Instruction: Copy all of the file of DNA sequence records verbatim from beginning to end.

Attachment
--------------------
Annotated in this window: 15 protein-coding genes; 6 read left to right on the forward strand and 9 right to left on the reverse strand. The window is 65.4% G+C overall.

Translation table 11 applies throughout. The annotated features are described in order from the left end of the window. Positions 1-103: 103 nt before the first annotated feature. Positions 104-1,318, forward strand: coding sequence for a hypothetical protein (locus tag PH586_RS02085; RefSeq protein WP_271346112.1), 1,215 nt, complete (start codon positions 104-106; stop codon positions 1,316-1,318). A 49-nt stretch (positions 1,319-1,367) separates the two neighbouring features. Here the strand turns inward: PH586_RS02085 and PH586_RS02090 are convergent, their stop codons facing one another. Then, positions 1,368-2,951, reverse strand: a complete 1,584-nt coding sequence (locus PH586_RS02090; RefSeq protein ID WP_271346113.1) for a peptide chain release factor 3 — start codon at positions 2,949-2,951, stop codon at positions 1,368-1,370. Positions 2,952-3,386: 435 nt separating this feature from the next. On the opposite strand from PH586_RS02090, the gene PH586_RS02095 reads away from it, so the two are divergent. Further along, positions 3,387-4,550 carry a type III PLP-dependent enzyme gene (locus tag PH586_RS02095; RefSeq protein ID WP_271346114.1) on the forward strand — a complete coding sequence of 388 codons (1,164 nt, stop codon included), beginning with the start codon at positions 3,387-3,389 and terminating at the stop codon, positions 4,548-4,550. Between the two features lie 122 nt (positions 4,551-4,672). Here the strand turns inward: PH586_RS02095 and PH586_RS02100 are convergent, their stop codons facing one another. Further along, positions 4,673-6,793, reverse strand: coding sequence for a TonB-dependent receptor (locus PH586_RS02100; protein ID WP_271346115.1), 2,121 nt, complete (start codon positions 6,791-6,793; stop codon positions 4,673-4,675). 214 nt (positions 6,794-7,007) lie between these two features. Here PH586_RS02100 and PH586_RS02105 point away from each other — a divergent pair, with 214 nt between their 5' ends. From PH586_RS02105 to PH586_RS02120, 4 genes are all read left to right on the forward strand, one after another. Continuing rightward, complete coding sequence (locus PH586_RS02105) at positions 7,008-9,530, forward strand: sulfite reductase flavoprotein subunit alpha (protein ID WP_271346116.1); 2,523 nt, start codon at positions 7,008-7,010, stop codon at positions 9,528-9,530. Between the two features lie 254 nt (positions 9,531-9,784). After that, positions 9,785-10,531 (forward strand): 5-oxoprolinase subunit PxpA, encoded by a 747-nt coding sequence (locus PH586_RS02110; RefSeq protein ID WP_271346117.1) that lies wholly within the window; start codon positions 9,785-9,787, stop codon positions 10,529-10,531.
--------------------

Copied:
Annotated in this window: 15 protein-coding genes; 6 read left to right on the forward strand and 9 right to left on the reverse strand. The window is 65.4% G+C overall.

Translation table 11 applies throughout. The annotated features are described in order from the left end of the window. Positions 1-103: 103 nt before the first annotated feature. Positions 104-1,318, forward strand: coding sequence for a hypothetical protein (locus tag PH586_RS02085; RefSeq protein WP_271346112.1), 1,215 nt, complete (start codon positions 104-106; stop codon positions 1,316-1,318). A 49-nt stretch (positions 1,319-1,367) separates the two neighbouring features. Here the strand turns inward: PH586_RS02085 and PH586_RS02090 are convergent, their stop codons facing one another. Then, positions 1,368-2,951, reverse strand: a complete 1,584-nt coding sequence (locus PH586_RS02090; RefSeq protein ID WP_271346113.1) for a peptide chain release factor 3 — start codon at positions 2,949-2,951, stop codon at positions 1,368-1,370. Positions 2,952-3,386: 435 nt separating this feature from the next. On the opposite strand from PH586_RS02090, the gene PH586_RS02095 reads away from it, so the two are divergent. Further along, positions 3,387-4,550 carry a type III PLP-dependent enzyme gene (locus tag PH586_RS02095; RefSeq protein ID WP_271346114.1) on the forward strand — a complete coding sequence of 388 codons (1,164 nt, stop codon included), beginning with the start codon at positions 3,387-3,389 and terminating at the stop codon, positions 4,548-4,550. Between the two features lie 122 nt (positions 4,551-4,672). Here the strand turns inward: PH586_RS02095 and PH586_RS02100 are convergent, their stop codons facing one another. Further along, positions 4,673-6,793, reverse strand: coding sequence for a TonB-dependent receptor (locus PH586_RS02100; protein ID WP_271346115.1), 2,121 nt, complete (start codon positions 6,791-6,793; stop codon positions 4,673-4,675). 214 nt (positions 6,794-7,007) lie between these two features. Here PH586_RS02100 and PH586_RS02105 point away from each other — a divergent pair, with 214 nt between their 5' ends. From PH586_RS02105 to PH586_RS02120, 4 genes are all read left to right on the forward strand, one after another. Continuing rightward, complete coding sequence (locus PH586_RS02105) at positions 7,008-9,530, forward strand: sulfite reductase flavoprotein subunit alpha (protein ID WP_271346116.1); 2,523 nt, start codon at positions 7,008-7,010, stop codon at positions 9,528-9,530. Between the two features lie 254 nt (positions 9,531-9,784). After that, positions 9,785-10,531 (forward strand): 5-oxoprolinase subunit PxpA, encoded by a 747-nt coding sequence (locus PH586_RS02110; RefSeq protein ID WP_271346117.1) that lies wholly within the window; start codon positions 9,785-9,787, stop codon positions 10,529-10,531.